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Ask Dr. Hort: Different grasses require different care

Learn the height that is best for your type of grass.

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Learn the height that is best for your type of grass.

Different grasses require different care

Q: I have a question about how short my grass should be cut. My lawn-maintenance guy who mows my lawn says 3 to 4 inches, but it seems too high. All my neighbors have theirs cut much shorter. One guy said it should be cut short this time of year because it is the rainy season. Another guy said that if it is cut too high, thatch will build up. Is that true? Does it matter if it is St. Augustine, Palmetto or Bahia?

A: Knowing your grasses is important, so culture and care is optimized. Bahiagrass is an open growing grass, with few cultivars, that doesn't produce thatch, has tall seed heads and doesn't require irrigation. It should be mowed at 3 1/2 to 4 inches. St. Augustine is a runner grass, with many cultivars, can produce copious amounts of thatch, has short, sterile seed heads and requires irrigation for a quality turf. Dwarf varieties (cultivars) of St. Augustine such as Seville or Delmar should be mowed at 2 to 2 1/2 inches. Standard cultivars such as Floratam, Palmetto or Bitterblue should be mowed at 3 1/2 to 4 inches. The rainy season has no influence on mowing height (other than lawns need to be mowed more frequently), nor does mowing at the correct height cause thatch. Thatch is a natural process like dead fronds on palms (as in a thatched hut). The faster grass grows, the more it thatches. The more you irrigate and the more you fertilize St. Augustine, the faster it thatches.

Turning potting soil rids leaf miners

Q: Do leaf miners live in the soil (I'm using Miracle-Gro potting mix, just purchased this season)? I just cut down my tomato plant, which I had growing in a very large pot because the leaves were covered with the trails from leaf miners. Where do leaf miners come from, and do I need to throw away that whole big pot of soil the tomato plant was growing in? Paula Messina

A: Leaf miners are the larval (maggot) form of tiny flies. They feed, making trails inside the leaf before they exit, falling on the soil or potting mix, where they pupate (rest and then turn back into an adult) to plan their next attack on your tomatoes. By constantly turning your potting mix between crops, the population will be desiccated, so you do not have to throw away your pot. Your tomato can withstand damage on 60 percent its leaves and still produce your bounty, so stay away from chemical pesticides, which are largely ineffective.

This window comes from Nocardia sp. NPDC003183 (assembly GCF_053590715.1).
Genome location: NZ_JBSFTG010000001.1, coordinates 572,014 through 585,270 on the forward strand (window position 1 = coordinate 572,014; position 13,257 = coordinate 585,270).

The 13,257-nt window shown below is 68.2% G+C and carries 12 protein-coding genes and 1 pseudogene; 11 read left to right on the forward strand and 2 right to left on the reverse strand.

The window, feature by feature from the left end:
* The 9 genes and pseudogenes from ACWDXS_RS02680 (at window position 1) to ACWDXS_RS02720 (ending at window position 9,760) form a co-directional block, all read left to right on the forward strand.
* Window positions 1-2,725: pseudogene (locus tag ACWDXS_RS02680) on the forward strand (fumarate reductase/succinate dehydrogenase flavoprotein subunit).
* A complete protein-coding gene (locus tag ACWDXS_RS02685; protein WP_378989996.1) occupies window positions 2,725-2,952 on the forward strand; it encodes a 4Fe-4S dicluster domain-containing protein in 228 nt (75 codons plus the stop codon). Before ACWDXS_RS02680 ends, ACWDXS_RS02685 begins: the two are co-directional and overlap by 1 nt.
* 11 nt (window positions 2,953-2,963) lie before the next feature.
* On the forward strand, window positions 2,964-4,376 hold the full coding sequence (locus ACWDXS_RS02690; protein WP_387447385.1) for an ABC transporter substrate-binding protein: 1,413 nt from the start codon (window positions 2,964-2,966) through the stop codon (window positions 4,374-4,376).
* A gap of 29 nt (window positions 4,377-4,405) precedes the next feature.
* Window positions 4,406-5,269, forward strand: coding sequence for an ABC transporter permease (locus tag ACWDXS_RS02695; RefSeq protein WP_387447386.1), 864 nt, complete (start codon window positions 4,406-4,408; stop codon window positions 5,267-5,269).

Treating Norfolk pine for spider mites

Q: I have a 30-foot Norfolk pine that is turning brown and dropping needles. I suspect that spider mites are the problem. What are your suggestions to save this tree. Raymond Joedicker, Largo

A: You have probably diagnosed the problem on your Norfolk Island Pine, Araucaria excelsa, correctly and I see a couple of options. Spider mites adore a hot, dry climate and evergreens are a favorite target. If the problem is high in the tree, it would be hard for you to safely and effectively get a pesticide to where it is needed. A commercial company would have the right equipment to do the job. If the area is within the range of a hose end sprayer, apply horticultural oil completely in and around the infected area, following label directions, every five days for three applications. Monitor and repeat with future outbreaks. Rain reduces the population considerably and the rainy season, which we are now in the middle of, will keep the problem in check.

Need help? Dr. Hort (Greg Charles) answers questions about garden problems. E-mail him at or mail questions to HomeLink, Features Department, St. Petersburg Times, P.O. Box 1121, St. Petersburg, FL 33731. Describe problem in full, and include your name, city of residence and contact information. If possible, include a good-quality photo. Fuzzy ones won't do. Photos cannot be returned.

Ask Dr. Hort: Different grasses require different care 08/20/11 [Last modified: Saturday, August 20, 2011 4:31am]
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